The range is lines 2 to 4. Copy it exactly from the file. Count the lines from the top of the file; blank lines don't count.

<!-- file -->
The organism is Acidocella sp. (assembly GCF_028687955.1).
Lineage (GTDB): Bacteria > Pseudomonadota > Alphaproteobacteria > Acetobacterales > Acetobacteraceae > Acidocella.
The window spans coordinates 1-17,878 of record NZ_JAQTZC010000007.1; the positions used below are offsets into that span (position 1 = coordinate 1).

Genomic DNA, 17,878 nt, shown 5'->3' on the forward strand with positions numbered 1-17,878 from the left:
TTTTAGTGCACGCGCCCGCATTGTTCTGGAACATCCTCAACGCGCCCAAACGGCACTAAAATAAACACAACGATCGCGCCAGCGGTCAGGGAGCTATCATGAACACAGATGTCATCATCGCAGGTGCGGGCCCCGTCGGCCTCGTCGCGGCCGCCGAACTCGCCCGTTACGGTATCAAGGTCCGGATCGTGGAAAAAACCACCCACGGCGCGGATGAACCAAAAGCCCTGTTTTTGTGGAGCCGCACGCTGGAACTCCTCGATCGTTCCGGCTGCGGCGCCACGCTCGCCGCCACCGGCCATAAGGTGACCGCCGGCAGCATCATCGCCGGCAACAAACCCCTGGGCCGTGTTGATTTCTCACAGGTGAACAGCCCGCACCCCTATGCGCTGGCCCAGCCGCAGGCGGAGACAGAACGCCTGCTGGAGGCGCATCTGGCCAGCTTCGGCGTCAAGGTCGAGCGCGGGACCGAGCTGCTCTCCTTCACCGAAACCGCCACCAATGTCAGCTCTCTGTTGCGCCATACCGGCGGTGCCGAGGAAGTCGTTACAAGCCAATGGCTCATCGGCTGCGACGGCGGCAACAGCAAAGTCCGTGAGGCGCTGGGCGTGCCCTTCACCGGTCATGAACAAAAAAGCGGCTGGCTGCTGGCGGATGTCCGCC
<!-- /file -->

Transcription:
Lineage (GTDB): Bacteria > Pseudomonadota > Alphaproteobacteria > Acetobacterales > Acetobacteraceae > Acidocella.
The window spans coordinates 1-17,878 of record NZ_JAQTZC010000007.1; the positions used below are offsets into that span (position 1 = coordinate 1).

Genomic DNA, 17,878 nt, shown 5'->3' on the forward strand with positions numbered 1-17,878 from the left: